IBL-EMBA Incorporates an Indigenous World View

Alexia McKinnon entered the second cohort of the indigenous Business Leadership Executive MBA (IBL-EMBA) at Simon Fraser University’s Beedie School of Business. In her corporate law course alone, she learned case law and much more from the indigenous legal scholar who taught the class.

“He taught us indigenous sources of law that I don’t think any of us thought or considered at that time,” says McKinnon. “What does it look like when we look at legal context and cases from an indigenous law perspective? It means culture, ceremony, protocol, language, relationship to the natural world, dispute resolutions from our own community, deliberative decision making.”

Her experience in the IBL-EMBA helped her see her world in a new, powerful light.

“Never ever did I think the wisdom and knowledge I hold as an indigenous person was applicable in a legal context. And once I understood that, the landscape completely shifted, and it’s almost as fundamental as a paradigm shift.”

Now as director of indigenous Programs at the Beedie School, McKinnon helps lead the next chapters of the 10-year-old program with that shift in mind.

“It’s not just to build EMBAs,” she says. “It’s to build indigenous leaders committed to transforming and shaping the system so that it’s inclusive of indigenous world view and deliberative on creating indigenous economies.” 

Program focuses on shaping a path for inclusion

In 2012, Beedie launched a pilot program, born from a vision to include indigenous leaders at the corporate decision-making table. Demand for the program has grown: Originally offered every two years, it now admits a cohort each year and will reach 147 alumni this fall with 40 students enrolled for next year.

Accredited by EQUIS and AACSB International, the program offers the familiar academic rigor of EMBA Programs. It also distinguishes itself in many ways: 70 percent of the faculty are indigenous, all program teaching assistants are indigenous, and the program invites elders and knowledge keepers into the classroom to support the students.

“We respect the wisdom students bring, and then the MBA space is really a place for students to weave the two worlds together and to create new systems, processes, and structures that work for their own communities and their organizations,” says McKinnon.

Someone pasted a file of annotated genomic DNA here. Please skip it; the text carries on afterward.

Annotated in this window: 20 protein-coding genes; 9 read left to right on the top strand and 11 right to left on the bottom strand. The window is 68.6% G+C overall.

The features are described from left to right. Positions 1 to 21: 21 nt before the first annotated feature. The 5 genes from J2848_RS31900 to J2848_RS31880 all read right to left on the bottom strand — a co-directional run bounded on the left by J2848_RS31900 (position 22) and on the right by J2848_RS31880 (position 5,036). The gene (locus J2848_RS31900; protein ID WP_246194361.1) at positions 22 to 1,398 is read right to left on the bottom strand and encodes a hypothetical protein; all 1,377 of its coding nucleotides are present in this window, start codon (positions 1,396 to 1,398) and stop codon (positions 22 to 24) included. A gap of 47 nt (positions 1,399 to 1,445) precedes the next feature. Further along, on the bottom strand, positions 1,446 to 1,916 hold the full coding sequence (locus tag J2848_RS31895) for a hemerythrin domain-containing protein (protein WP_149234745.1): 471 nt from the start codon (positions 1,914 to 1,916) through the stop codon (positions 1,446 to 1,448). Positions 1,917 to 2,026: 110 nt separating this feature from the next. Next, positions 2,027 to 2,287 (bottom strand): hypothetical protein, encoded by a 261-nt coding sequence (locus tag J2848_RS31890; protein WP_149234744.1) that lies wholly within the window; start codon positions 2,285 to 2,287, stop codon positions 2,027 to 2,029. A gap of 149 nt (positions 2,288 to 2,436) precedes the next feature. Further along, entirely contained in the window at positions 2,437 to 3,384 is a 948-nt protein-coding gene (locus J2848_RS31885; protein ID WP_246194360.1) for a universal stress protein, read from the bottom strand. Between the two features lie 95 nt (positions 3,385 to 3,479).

“Another concept that is different, and I think really sets us apart from business schools, is we view education as healing,” she says. Part of a truth and reconciliation process, the Canadian Call to Action #92 invites corporations and businesses to work in better relationships with indigenous peoples.

“As a business school, we’ve really taken this on, not only to focus first and foremost on our indigenous community but also those who work with us.”

Program faculty and staff continue to innovate

In other groundbreaking efforts, faculty are pioneering new areas of study. One of the first indigenous students to complete a Ph.D., now a faculty member on a tenure track at Beedie, is generating research on a new area of study, indigenous economies. The body of work looks at what wealth means and how an indigenous worldview of wealth can be incorporated into business.

The program recently changed its format, based on the discovery during the pandemic that students appreciated the convenience of online learning. Now the blended learning model delivers two courses a semester online and one, one-week face-to-face on-the-land learning experience in the faculty member’s home community.

IBL-EMBA alumni contribute to many areas

The program’s alumni help demonstrate its impact, as they make their mark in environmentalism, resource and land development, housing, and other areas, says McKinnon. “They are doing incredible work in their communities.” The program inspired other alumni—20 of them—to pursue doctorates, helping increase the number of indigenous faculty.

In coming years, the program will work to expand indigenous studies and research and support more indigenous leaders, while always remaining committed to the success of its students, says McKinnon.

“We believe in bringing the entire cohort along, so everyone who starts finishes. We create the conditions for them to learn and grow and find those areas they want to further for their nations, their businesses, or themselves.

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